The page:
DataTables has a large number of initialization options, which make it very flexible to customize the table. You can write these options in a list in R, and datatable() will automatically convert them to JSON as needed by DataTables.

1 Default Configurations

The DT package modified the default behavior of DataTables in these aspects:

2 Initialization Options

We can pass initialization options to datatable() via the options argument. For example, we center the 5th column in the table below1, and customize the length menu:

datatable(head(iris, 20), options = list(
  columnDefs = list(list(className = 'dt-center', targets = 5)),
  pageLength = 5,
  lengthMenu = c(5, 10, 15, 20)

The target column index is 5 but we actually centered the 6th column: the first column is row names, and the rest of columns are the iris data. The JavaScript index of the 6th column is 5. See the section “Display Row Names” for more details.

# when rownames = FALSE, use 4 as the index of the Species column
datatable(head(iris, 20), rownames = FALSE, options = list(
  columnDefs = list(list(className = 'dt-center', targets = 4)),
  pageLength = 5,
  lengthMenu = c(5, 10, 15, 20)

3 Global Options

When there are some options that you want to set for multiple tables produced from the same R session, you can use the global option named DT.options. For example:

options(DT.options = list(pageLength = 5, language = list(search = 'Filter:')))

4 Examples of DataTables Options

4.1 Sorting

We can use the order option to specify how we want to order the rows. For example, we sort the table by columns 2 (ascending) and 4 (descending):

datatable(head(mtcars, 30), options = list(
  order = list(list(2, 'asc'), list(4, 'desc'))

4.2 DOM Elements

By default, the table has these DOM elements: the length menu, the search box, the table, the information summary, and the pagination control. You can choose to display a subset of these elements using the dom option. Here are some examples:

# only display the table, and nothing else
datatable(head(iris), options = list(dom = 't'))
# the filtering box and the table
datatable(head(iris), options = list(dom = 'ft'))

4.3 Callbacks in Options

We can also customize the callbacks in DataTables options. For example, we use the initComplete callback function in options to change the background color of the table header to black after the initialization:

datatable(head(iris, 20), options = list(
  initComplete = JS(
    "function(settings, json) {",
    "$(this.api().table().header()).css({'background-color': '#000', 'color': '#fff'});",

The function JS() tells R that this element is not an ordinary character vector, but literal JavaScript code, which will be evaluated in the web browser. We need this special function because there is no way to encode a JavaScript function in R (using jsonlite) and decode it in the browser.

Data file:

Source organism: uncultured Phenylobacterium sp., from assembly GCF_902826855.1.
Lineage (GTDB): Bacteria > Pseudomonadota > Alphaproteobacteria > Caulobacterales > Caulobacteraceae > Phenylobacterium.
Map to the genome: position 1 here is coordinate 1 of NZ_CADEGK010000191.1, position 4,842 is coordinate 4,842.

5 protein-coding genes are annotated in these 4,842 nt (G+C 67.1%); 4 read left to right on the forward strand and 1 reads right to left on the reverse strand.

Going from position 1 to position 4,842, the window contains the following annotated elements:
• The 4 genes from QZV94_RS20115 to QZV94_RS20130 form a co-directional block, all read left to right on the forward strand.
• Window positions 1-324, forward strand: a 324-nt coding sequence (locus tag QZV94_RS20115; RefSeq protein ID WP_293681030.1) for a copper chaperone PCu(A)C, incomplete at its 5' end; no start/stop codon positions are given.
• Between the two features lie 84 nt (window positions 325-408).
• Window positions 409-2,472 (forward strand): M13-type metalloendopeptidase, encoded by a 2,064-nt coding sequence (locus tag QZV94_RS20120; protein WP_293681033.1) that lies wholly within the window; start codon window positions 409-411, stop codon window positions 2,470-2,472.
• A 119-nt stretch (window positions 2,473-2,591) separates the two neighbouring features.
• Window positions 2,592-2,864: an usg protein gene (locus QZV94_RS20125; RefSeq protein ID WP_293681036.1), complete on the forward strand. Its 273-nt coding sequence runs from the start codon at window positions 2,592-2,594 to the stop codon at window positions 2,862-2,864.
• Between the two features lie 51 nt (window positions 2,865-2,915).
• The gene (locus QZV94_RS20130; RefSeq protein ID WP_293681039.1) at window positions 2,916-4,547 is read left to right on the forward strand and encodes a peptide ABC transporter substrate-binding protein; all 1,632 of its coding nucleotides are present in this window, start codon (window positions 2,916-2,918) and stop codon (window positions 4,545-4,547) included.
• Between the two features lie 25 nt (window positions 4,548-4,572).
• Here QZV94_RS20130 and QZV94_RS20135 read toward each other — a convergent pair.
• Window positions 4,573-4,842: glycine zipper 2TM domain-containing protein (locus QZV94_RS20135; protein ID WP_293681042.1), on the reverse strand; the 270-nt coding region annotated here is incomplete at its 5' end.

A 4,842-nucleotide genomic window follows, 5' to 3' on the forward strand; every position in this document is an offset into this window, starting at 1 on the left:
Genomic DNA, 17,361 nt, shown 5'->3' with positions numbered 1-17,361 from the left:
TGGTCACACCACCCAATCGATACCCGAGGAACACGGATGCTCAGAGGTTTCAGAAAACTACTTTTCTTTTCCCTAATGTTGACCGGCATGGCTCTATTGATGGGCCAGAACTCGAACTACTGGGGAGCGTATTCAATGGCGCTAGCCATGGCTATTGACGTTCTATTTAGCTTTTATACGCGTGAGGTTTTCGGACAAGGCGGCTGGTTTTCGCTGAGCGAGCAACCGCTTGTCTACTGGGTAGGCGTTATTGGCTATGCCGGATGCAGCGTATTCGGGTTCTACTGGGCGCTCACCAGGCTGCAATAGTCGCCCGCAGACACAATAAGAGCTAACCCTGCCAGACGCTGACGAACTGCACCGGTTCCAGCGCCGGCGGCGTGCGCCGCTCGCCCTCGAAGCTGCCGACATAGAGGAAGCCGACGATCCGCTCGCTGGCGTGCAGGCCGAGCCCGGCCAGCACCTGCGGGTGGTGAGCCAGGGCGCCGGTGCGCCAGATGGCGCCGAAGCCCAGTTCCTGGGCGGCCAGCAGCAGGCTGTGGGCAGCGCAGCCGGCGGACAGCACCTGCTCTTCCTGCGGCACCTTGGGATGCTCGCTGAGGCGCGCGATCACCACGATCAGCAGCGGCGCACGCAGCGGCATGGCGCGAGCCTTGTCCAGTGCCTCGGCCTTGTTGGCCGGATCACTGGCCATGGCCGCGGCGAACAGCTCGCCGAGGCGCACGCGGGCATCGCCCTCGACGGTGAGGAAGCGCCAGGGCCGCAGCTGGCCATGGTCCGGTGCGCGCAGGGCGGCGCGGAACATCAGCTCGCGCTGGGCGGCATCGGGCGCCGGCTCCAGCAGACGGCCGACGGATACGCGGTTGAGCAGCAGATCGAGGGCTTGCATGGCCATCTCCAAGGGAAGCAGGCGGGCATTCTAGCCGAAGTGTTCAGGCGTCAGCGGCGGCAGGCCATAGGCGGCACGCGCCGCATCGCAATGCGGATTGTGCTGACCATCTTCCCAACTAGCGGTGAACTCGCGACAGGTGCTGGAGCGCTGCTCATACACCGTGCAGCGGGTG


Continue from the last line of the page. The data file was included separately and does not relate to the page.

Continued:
4.4 Column Rendering

We can define a custom rendering function for particular columns in the option columnDefs. For example, we abbreviate character strings that are wider than 6 characters using the first 6 characters plus an ellipsis (…), and the full character string will be displayed as a tooltip when you mouse over the cell2:

datatable(iris[c(1:20, 51:60, 101:120), ], options = list(columnDefs = list(list(
  targets = 5,
  render = JS(
    "function(data, type, row, meta) {",
    "return type === 'display' && data.length > 6 ?",
    "'<span title=\"' + data + '\">' + data.substr(0, 6) + '...</span>' : data;",
))), callback = JS(';'))

We used the callback argument in datatable() above, to navigate to the 4th page after the table is created. The index 3 in means the 4th page.

4.5 Row Rendering

Similarly, we can define how to render data in the rows using the rowCallback option. In the following example, we display some big numbers, format the 3rd column as currency, and order by this column:

m =, 1e5, 1e6)), 20))
datatable(m, options = list(
  rowCallback = JS(
    "function(row, data) {",
    "var num = '$' + data[3].toString().replace(/\\B(?=(\\d{3})+(?!\\d))/g, ',');",
    "$('td:eq(3)', row).html(num);",
), callback = JS("table.order([3, 'asc']).draw();"))

You need to learn JavaScript regular expressions to understand the above callback function. Basically, it means to add a comma after every 3 decimals, and add a prefix $ to the number. You should know data[2] means the 3rd element in the row now.

Since it is common for users to format numbers in the data columns, we have provided a few simple helper functions (e.g. formatCurrency()) in this package to do these tasks in a much easier way, so you do not have to write the JavaScript code by yourself.

  1. To know more about columnDefs and className, see this reference page.↩︎

  2. See the documentation for columns.render.↩︎